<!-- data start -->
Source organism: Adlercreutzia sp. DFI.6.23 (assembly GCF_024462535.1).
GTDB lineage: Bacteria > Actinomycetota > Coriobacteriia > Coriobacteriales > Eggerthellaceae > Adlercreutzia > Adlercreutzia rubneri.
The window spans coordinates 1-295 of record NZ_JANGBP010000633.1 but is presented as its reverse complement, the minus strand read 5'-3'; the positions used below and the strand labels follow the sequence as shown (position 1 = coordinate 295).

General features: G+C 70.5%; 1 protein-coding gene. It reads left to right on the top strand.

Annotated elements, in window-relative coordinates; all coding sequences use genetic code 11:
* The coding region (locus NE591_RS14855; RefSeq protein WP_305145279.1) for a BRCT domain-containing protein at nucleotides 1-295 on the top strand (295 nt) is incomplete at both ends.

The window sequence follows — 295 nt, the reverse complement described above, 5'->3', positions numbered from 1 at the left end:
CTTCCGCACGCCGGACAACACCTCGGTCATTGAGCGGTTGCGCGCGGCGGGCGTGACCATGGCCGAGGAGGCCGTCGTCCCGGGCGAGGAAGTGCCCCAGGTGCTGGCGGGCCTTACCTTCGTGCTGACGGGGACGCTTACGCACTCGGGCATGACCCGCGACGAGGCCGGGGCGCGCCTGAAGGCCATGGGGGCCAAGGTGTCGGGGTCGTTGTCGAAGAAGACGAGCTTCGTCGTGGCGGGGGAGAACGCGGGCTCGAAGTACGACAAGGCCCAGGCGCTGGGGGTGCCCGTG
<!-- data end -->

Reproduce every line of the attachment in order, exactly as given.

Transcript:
Source organism: Adlercreutzia sp. DFI.6.23 (assembly GCF_024462535.1).
GTDB lineage: Bacteria > Actinomycetota > Coriobacteriia > Coriobacteriales > Eggerthellaceae > Adlercreutzia > Adlercreutzia rubneri.
The window spans coordinates 1-295 of record NZ_JANGBP010000633.1 but is presented as its reverse complement, the minus strand read 5'-3'; the positions used below and the strand labels follow the sequence as shown (position 1 = coordinate 295).

General features: G+C 70.5%; 1 protein-coding gene. It reads left to right on the top strand.

Annotated elements, in window-relative coordinates; all coding sequences use genetic code 11:
* The coding region (locus NE591_RS14855; RefSeq protein WP_305145279.1) for a BRCT domain-containing protein at nucleotides 1-295 on the top strand (295 nt) is incomplete at both ends.

The window sequence follows — 295 nt, the reverse complement described above, 5'->3', positions numbered from 1 at the left end:
CTTCCGCACGCCGGACAACACCTCGGTCATTGAGCGGTTGCGCGCGGCGGGCGTGACCATGGCCGAGGAGGCCGTCGTCCCGGGCGAGGAAGTGCCCCAGGTGCTGGCGGGCCTTACCTTCGTGCTGACGGGGACGCTTACGCACTCGGGCATGACCCGCGACGAGGCCGGGGCGCGCCTGAAGGCCATGGGGGCCAAGGTGTCGGGGTCGTTGTCGAAGAAGACGAGCTTCGTCGTGGCGGGGGAGAACGCGGGCTCGAAGTACGACAAGGCCCAGGCGCTGGGGGTGCCCGTG